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Saturday, June 22, 2013
How to Grow Perfect Tomatoes
How to Grow Perfect Tomatoes
How to start tomatoes from seed, transplant tomato seedlings to your garden, condition the soil, the best supports for tomatoes and the essentials of mulching.
Tomatoes ripening on the vine in my organicvegetable garden
Hands down the most popular garden vegetable in the world is the tomato. It’s estimated that there are about 7500 varieties, from the Arkansas Traveler to the Zorba, in a multitude of shapes, sizes and flavors. Sometomatoes are open pollinated (OP) heirlooms whose seeds can be saved and passed down through generations; others are hybrids (F1) whose seeds, unlike heirlooms, won’t necessarily express the same traits of the parent plants.
The “perfect tomato” is literally a matter of taste – one person’s Beefsteak is another’s Cherokee Purple. The climate in your region will play a significant role in which tomatoes grow with abandon and which bear only modest fruit.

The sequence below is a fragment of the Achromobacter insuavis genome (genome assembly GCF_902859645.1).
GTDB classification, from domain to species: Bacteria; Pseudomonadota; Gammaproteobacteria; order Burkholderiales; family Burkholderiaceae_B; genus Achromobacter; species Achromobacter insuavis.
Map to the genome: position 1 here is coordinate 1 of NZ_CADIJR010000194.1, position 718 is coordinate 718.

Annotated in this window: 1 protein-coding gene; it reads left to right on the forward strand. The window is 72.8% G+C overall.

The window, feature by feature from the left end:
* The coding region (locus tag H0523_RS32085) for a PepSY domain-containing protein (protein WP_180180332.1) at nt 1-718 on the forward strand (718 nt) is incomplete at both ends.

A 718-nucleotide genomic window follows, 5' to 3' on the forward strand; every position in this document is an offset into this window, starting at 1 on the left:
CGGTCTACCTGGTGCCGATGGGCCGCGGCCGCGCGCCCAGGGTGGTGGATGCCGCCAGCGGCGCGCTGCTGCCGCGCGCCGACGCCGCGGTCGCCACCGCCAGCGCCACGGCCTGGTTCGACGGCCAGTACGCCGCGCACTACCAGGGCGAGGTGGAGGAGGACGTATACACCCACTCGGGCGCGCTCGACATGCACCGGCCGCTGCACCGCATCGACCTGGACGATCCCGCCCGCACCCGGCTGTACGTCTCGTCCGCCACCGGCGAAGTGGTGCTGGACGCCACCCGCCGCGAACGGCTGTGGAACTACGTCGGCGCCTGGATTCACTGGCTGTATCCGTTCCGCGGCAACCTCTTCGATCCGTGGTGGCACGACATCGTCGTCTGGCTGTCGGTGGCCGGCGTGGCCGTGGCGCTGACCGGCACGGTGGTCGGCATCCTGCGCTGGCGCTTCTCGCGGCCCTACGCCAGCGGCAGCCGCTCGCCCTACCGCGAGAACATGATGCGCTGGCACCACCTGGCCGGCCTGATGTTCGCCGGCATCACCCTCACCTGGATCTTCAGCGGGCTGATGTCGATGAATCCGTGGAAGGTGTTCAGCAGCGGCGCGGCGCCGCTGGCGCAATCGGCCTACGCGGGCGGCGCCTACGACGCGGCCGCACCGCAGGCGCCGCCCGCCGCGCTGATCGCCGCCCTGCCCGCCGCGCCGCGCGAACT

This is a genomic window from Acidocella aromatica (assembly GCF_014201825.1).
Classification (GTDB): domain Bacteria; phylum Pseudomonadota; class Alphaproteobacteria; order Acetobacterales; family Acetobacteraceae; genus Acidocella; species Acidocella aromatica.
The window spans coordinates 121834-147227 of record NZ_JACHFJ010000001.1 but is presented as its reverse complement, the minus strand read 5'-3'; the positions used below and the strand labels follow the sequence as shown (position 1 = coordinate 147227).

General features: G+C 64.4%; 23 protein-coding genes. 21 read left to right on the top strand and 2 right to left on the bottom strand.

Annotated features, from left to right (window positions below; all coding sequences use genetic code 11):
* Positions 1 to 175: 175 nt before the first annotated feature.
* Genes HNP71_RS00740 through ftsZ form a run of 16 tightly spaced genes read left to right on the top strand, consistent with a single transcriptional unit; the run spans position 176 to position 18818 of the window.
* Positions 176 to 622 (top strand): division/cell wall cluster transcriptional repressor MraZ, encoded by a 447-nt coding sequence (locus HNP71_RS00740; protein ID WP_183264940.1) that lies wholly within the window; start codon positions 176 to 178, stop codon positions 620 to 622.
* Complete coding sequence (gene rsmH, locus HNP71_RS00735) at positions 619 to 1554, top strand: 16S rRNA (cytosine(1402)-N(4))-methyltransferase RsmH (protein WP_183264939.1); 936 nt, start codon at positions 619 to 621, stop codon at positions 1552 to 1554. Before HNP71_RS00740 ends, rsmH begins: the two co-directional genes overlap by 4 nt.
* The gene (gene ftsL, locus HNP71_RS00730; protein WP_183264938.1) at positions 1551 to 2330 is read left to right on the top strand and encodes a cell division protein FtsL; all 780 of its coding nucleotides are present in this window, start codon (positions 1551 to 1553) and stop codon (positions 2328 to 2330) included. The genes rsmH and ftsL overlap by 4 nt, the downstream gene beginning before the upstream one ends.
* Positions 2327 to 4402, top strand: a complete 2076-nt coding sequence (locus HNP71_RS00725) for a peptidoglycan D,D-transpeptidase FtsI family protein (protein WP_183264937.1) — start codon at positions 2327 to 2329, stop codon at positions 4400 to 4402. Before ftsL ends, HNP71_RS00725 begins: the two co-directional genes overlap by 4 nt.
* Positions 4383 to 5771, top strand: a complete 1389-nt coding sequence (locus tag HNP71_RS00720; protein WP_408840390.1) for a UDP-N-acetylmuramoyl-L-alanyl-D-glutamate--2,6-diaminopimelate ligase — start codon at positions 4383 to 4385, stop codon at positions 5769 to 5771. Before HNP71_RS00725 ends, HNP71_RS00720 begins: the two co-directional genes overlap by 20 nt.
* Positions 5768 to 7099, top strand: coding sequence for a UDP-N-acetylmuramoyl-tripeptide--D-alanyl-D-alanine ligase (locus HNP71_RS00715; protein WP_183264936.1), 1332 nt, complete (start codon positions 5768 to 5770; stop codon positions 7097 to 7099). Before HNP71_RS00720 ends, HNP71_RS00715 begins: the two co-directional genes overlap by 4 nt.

Many techniques, tips and tricks for growing tomatoes are handed down generation to generation. Every gardener has the method they swear by, but regardless of climate, cultivar and whether it’s determinate (bush-type) or indeterminate (vine-type), these guidelines will get you on your way to growing perfect tomatoes.
Think of the last frost date as your line in the sand. It’s the date after which you’ll plant seedlings. Where I live in Pennsylvania, the last potential frost date is May 14 and I rarely plant tomatoes before then, unless the spring is unusually warm. The tables are remarkably accurate-last year, the last frost in my area was only a few days prior to the 14th.
Tomato seedlings set out early are covered by milk jugs, which protect them from frost, cold nights and hungry rabbits